UnknowingFool writes: Recently a judge ruled in California that the city of Inglewood cannot hold copyrights of videos of public city council meetings which they published on their YouTube account and thus cannot sue individuals for copyright infringement for using them. In several YouTube videos, Joseph Teixeira, a resident of Inglewood, California, criticized the mayor, James Butts. Under the account name Dehol Truth, Teixeira took city council meetings posted on their YouTube account and edited them to make pointed criticisms about the mayor. The city responded by registering the videos with copyrights and then suing Teixeira for copyright infringement. Many would say it was a thinly veiled attempt to silence a critic. Teixeira filed a motion to dismiss, arguing that (1) the city cannot claim copyright over public records (videos of public city council meetings) and (2) even if they could, his videos fell under Fair Use. Unsurprisingly, a judge dismissed the city's case, citing California law which bars the city from holding copyrights on most public records. (This case may not be over as Teixeira's pro bono lawyer has not filed for attorney's fees. The ruling can be found here.) What is notable is that the judge dismissed the case with prejudice, so the city cannot refile. Normally judges do not do this unless they feel that the plaintiff's case was so weak that he feels no judge should hear the case ever again. Since the judge agreed with the defendant on the first point, he would not normally need to address Teixeira's Fair Use defense, but he did anyway. Anticipating that the city may appeal his decision, judge ruled that Teixeira's videos substantially met all four factors for Fair Use: There is no evidence Teixeira used the videos for commercial gain and was transformative His work was creative by adding music and commentary to the normally boring council videos Despite the city's claim he used their "entire work", it clear that he only used portions of meetings that lasted as long as four hours editing them down to a max of 15 minutes. Teixeira did not harm the city's market for the videos because the city is barred by state law from recouping more than direct costs of duplication. Even if the city could sell the videos (which they published themselves for free on YouTube), his short videos are not a substitute.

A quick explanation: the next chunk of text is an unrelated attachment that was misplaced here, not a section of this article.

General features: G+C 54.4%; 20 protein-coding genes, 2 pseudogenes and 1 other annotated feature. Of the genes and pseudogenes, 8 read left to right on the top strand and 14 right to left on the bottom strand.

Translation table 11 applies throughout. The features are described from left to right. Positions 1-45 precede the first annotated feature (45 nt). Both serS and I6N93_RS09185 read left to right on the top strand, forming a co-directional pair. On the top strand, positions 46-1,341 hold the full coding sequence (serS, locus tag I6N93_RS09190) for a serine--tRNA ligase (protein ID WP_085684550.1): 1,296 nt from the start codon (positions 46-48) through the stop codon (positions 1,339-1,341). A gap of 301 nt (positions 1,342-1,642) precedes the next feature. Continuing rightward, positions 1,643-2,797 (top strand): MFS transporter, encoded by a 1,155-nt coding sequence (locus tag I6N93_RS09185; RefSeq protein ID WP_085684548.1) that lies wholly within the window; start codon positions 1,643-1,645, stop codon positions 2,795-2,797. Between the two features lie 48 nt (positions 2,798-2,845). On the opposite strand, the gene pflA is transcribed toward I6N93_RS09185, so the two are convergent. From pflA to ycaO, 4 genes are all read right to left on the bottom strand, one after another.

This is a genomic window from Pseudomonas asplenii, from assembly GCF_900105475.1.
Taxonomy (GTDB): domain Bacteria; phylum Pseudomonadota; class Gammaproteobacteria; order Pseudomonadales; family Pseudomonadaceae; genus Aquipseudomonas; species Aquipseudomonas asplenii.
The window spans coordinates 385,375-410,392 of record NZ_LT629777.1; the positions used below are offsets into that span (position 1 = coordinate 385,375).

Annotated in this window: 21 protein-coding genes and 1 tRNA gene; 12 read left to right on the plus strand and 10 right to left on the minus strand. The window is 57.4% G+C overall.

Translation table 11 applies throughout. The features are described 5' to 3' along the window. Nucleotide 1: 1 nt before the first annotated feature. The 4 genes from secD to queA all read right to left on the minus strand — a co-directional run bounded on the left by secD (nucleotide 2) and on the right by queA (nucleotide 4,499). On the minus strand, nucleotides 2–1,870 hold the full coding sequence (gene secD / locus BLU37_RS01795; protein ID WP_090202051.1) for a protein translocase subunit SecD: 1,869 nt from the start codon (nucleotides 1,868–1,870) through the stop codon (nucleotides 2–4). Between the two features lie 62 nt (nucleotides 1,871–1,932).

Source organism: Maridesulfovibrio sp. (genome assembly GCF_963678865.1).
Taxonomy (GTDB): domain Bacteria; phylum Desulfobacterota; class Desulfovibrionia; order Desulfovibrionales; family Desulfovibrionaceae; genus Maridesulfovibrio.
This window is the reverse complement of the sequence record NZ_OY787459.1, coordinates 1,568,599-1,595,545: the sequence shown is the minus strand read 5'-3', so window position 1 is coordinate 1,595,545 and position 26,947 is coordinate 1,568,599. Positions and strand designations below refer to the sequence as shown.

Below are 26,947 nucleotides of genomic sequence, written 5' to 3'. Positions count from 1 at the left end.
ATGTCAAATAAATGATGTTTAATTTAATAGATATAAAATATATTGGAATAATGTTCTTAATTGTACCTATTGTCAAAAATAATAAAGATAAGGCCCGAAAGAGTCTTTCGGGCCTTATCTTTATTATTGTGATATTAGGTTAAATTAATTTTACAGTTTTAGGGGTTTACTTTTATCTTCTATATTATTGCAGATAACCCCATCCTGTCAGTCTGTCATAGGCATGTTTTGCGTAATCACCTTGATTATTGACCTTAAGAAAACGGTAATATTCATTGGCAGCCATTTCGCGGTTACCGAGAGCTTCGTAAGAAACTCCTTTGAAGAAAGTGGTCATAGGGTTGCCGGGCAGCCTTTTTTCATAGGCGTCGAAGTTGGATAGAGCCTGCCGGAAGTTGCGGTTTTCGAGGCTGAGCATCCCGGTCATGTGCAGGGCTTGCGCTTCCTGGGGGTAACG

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FBI Informant: Ray Bradbury's Sci-fi Written To Induce Communistic Mass Hysteria

Mon, 08/24/2015 - 6:16am
v3rgEz writes: The FBI followed Ray Bradbury's career very closely, in part because an informant warned them that his writing was not enjoyable fantasy, but rather tantamount to psychological warfare. "The general aim of these science fiction writers is to frighten the people into a state of paralysis or psychological incompetence bordering on hysteria," the informant warned. "Which would make it very possible to conduct a Third World War in which the American people would believe could not be won since their morale had seriously been destroyed."